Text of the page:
Cliff Bleszinski, celebrated game designer behind the Unreal Tournament series and Xbox blockbuster franchise, Gears of War, has finally revealed his next step after leaving Epic Games in 2012. The long-time designer is setting up his own shop, Boss Key Productions, and he’s taking Guerrilla Games’ co-founder Arjan Brussee with him too. He’s not the first gaming great who’s left his original mothership, and certainly not the last: we take a look at these gaming greats and how they’ve fared after setting out on their own paths.
Affectionately nicknamed CliffyB or DudeHuge by legions of internet fans, Bleszinski honed his craft at Epic Games with early nineties side-scroller Jazz Jackrabbit before finding his niche and passion with the Unreal series of first-person shooters. He then served as the lead designer on Gears of War, and helmed the franchise throughout the 2000s. He left Epic back in 2012 to pursue other projects – setting up a restaurant, for example – and to take a break away from the keyboard but in April, he silently set up his own studio, dubbed Boss Key Productions, scooping up Guerrilla Games’ Arjan Brussee in the process. Now out of “retirement”, Bleszinski is working on the futuristic, free-to-play sci-fi arena shooter currently code-named BlueStreak, which will no doubt – ironically – go up against the similarly free, and currently in development, fan-made Unreal Tournament. Which will win out?
Keiji Inafune, former head of Research & Development at Capcom, best known as the illustrator and co-designer of Mega Man, left the Japanese game giant to literally kickstart his own studio, known as Comcept. Originally starting off as developing all the art and design for the characters for the original NES Mega Man title, Inafune then helmed the successful Mega Man X series on the SNES. He was also tasked with bringing Mega Man to the third dimension, which was realised with Mega Man Legends, but despite being a fan favourite, it was not a massive success – it spawned the fewest sequels and spin-offs, although a fully-fledged Nintendo 3DS sequel was in the works before being dropped. Inafune also served as a producer on the Onimusha and Dead Rising franchises, but it wasn’t until 2010 that he left the company and started his own studio, Comcept.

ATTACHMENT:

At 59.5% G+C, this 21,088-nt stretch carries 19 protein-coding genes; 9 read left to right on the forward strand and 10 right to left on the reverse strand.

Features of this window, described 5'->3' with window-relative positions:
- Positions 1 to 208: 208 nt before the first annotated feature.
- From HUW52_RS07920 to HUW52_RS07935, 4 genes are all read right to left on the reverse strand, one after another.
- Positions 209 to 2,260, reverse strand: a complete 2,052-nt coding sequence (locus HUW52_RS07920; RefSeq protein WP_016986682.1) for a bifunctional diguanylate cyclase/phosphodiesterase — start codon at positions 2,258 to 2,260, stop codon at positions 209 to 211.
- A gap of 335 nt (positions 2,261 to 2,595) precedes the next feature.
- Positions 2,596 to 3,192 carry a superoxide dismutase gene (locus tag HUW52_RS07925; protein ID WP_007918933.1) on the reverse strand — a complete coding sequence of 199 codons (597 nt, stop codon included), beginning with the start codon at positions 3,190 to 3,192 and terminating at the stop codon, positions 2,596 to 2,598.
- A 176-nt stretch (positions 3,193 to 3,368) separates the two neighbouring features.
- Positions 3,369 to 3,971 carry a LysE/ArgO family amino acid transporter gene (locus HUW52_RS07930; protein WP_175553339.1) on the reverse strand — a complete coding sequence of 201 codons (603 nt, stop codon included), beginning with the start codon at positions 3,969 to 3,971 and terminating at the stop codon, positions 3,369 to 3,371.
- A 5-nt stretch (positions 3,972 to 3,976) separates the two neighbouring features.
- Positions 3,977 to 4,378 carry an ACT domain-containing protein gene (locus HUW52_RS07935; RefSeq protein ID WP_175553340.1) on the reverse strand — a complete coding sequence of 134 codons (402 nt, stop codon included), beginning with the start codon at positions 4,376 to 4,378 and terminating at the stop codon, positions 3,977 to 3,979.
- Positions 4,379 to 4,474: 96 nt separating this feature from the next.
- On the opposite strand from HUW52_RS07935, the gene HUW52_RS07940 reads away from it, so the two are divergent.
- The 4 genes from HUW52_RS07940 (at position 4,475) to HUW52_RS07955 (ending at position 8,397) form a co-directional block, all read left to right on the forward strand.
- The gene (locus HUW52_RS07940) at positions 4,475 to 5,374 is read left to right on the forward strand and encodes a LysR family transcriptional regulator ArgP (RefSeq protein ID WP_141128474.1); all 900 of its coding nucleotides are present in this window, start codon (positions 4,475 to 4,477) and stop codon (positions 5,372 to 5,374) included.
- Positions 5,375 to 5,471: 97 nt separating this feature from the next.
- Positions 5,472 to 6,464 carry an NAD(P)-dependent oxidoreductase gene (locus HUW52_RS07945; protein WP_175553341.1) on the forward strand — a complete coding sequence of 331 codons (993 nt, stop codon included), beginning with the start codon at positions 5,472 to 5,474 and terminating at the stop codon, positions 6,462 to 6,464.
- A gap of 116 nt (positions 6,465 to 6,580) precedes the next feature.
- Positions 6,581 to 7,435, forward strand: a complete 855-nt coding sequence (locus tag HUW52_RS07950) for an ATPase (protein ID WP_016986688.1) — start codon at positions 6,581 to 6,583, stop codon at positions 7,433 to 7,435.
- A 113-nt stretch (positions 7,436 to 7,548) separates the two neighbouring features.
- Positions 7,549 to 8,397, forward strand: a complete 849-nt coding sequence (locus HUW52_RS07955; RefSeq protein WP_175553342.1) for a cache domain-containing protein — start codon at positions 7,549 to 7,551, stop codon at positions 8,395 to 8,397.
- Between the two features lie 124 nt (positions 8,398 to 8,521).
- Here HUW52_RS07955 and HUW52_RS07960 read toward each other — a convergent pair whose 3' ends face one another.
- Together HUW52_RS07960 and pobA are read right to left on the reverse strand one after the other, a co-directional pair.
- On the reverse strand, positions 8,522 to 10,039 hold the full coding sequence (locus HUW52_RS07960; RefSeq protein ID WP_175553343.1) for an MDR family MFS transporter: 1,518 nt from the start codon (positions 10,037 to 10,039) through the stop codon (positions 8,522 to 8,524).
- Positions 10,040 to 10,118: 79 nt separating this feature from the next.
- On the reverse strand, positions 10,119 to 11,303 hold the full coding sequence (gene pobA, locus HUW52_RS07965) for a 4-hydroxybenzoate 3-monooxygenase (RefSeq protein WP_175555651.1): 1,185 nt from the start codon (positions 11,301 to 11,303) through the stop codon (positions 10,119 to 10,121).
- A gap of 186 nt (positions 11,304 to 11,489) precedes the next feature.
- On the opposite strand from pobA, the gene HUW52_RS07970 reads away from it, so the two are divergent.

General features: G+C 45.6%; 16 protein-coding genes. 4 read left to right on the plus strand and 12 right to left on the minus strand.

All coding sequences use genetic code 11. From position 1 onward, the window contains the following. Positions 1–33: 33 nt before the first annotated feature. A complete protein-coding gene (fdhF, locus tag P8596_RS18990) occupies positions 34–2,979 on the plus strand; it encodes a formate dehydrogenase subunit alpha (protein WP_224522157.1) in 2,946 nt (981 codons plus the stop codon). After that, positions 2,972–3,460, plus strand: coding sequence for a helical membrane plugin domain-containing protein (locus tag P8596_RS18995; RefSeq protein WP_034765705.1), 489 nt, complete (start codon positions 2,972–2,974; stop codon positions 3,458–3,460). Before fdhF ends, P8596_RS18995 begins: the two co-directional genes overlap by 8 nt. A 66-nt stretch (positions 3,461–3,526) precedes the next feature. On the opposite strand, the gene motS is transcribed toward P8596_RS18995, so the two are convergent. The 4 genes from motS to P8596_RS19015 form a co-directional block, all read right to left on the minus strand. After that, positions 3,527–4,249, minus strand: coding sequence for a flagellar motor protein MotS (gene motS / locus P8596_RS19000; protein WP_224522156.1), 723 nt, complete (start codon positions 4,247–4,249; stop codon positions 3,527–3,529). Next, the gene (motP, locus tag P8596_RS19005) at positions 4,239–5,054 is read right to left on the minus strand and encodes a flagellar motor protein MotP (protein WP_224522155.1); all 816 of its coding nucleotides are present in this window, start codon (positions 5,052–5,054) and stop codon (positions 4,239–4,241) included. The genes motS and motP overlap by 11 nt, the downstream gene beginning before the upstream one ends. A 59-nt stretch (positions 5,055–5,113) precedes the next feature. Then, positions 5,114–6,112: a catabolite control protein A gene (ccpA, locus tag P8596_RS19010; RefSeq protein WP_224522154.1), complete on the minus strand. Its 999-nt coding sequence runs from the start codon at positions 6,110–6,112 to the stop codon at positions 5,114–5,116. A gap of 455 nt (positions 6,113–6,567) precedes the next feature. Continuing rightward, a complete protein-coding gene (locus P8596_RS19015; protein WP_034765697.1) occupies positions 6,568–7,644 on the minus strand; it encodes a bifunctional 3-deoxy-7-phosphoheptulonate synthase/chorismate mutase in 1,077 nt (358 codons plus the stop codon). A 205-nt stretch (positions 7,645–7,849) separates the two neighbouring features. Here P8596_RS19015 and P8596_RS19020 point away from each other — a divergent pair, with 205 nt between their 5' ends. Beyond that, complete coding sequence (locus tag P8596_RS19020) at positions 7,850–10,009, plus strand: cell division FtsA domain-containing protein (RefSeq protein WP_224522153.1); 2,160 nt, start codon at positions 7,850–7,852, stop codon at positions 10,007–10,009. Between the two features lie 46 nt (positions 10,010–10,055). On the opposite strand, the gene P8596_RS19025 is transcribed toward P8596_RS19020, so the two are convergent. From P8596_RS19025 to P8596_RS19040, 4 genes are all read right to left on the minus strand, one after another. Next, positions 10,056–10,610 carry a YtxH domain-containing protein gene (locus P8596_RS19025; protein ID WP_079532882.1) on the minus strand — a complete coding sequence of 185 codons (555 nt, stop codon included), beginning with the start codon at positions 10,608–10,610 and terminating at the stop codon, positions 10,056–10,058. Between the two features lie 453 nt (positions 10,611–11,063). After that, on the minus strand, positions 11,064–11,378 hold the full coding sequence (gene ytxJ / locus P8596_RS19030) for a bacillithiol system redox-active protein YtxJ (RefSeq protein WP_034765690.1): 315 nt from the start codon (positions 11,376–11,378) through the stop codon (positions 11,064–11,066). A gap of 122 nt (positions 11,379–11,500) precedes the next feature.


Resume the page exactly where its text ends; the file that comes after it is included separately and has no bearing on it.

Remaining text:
It wasn’t revealed until last year what Inafune had been working on, but he slid onto the crowdfunding website in a big way with his brand new game, Mighty No. 9, a spiritual successor to Mega Man which managed to swarm the Kickstarter charts and raise a huge $3.8 million from over 70,000 backers. While we’re still waiting for the game to launch on PlayStation 4, PlayStation Vita, Xbox One and Nintendo 3DS next April, Inafune has launched another fundraising campaign for more features for the game, while a separate animated series is also on the cards. The future looks bright for Inafune.
Yuji Naka is not a household name in the same way his rival, Mario creator Shigeru Miyamoto is, but he deserves to be. This is the man, who as a young developer at Sega, dreamt up Sonic the Hedgehog and ultimately led the company into the console arms race. As well as the unforgettable early Sonic games, his Sonic Team created hits including Phantasy Star Online and the 3D Sonic Adventure, and it was a big blow to Sega when he left to form his own studio, Prope, in 2006. Naka’s not achieved the same level of success on his own however, mostly putting out forgettable iPhone games (Real Ski Jump, Fluffy Bear) and moderately successful Wii games (Let’s Tap). Let’s hope Cliffy B tries his hand at something more substantial.